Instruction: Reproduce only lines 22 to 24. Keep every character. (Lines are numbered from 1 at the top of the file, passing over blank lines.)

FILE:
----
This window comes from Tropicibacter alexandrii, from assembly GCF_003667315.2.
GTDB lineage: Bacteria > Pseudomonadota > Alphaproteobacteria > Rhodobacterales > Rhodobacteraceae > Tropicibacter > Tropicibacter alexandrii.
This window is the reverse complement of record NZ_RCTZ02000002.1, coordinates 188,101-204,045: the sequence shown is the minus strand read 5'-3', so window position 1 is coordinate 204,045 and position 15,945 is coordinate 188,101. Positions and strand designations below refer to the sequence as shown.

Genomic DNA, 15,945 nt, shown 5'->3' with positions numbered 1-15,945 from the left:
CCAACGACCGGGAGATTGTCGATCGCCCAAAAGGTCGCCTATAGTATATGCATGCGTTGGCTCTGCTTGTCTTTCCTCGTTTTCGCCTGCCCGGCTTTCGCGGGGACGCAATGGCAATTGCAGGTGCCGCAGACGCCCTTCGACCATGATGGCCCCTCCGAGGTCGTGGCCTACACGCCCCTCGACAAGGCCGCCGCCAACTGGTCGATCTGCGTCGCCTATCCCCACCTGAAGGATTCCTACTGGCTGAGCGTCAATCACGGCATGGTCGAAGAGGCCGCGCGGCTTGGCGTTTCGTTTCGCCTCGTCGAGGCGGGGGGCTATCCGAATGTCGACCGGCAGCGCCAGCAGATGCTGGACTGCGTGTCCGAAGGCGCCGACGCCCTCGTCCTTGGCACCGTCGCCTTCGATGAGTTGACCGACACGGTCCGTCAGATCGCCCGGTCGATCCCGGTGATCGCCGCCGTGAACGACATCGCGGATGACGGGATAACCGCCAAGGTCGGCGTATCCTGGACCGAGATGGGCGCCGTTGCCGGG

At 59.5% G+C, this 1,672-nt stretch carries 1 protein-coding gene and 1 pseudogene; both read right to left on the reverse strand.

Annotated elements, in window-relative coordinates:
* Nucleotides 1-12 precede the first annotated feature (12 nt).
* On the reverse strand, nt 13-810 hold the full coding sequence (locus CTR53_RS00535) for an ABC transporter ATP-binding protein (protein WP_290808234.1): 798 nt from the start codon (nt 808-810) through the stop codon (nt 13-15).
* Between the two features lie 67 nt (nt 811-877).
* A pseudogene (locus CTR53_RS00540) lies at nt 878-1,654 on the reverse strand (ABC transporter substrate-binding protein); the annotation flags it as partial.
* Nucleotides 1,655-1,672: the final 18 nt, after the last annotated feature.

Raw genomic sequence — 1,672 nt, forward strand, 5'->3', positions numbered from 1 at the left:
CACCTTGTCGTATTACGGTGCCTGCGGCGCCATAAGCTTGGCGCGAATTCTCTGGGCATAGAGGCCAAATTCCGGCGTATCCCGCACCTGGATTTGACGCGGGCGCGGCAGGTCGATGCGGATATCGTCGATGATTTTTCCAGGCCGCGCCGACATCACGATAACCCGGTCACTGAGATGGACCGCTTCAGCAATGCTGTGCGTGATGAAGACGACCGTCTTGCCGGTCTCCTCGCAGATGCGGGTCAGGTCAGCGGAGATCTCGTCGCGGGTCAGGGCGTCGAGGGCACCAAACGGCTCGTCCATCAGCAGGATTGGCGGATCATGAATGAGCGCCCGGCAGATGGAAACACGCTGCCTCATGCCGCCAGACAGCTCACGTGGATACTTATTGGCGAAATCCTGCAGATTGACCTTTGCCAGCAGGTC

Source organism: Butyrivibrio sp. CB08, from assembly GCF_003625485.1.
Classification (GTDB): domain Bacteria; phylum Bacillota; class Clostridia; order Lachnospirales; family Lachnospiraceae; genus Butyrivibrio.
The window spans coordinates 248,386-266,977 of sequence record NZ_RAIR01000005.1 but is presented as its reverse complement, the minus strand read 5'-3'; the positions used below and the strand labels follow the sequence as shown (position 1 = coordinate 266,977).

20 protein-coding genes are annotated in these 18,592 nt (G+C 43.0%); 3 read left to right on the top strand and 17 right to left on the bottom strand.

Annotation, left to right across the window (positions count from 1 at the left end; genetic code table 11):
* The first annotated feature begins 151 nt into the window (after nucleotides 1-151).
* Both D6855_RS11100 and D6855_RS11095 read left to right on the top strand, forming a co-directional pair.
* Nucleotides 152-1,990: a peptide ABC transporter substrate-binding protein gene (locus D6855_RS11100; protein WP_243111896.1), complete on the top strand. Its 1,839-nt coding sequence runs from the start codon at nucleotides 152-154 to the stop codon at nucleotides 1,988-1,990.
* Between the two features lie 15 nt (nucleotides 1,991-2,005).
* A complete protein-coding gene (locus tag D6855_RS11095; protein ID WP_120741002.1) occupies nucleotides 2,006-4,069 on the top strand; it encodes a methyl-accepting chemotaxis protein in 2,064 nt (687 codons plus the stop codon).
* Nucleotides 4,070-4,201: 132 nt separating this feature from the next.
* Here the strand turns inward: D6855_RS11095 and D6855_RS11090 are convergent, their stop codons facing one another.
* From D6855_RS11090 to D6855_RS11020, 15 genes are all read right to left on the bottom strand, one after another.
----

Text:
* Nucleotides 152-1,990: a peptide ABC transporter substrate-binding protein gene (locus D6855_RS11100; protein WP_243111896.1), complete on the top strand. Its 1,839-nt coding sequence runs from the start codon at nucleotides 152-154 to the stop codon at nucleotides 1,988-1,990.
* Between the two features lie 15 nt (nucleotides 1,991-2,005).
* A complete protein-coding gene (locus tag D6855_RS11095; protein ID WP_120741002.1) occupies nucleotides 2,006-4,069 on the top strand; it encodes a methyl-accepting chemotaxis protein in 2,064 nt (687 codons plus the stop codon).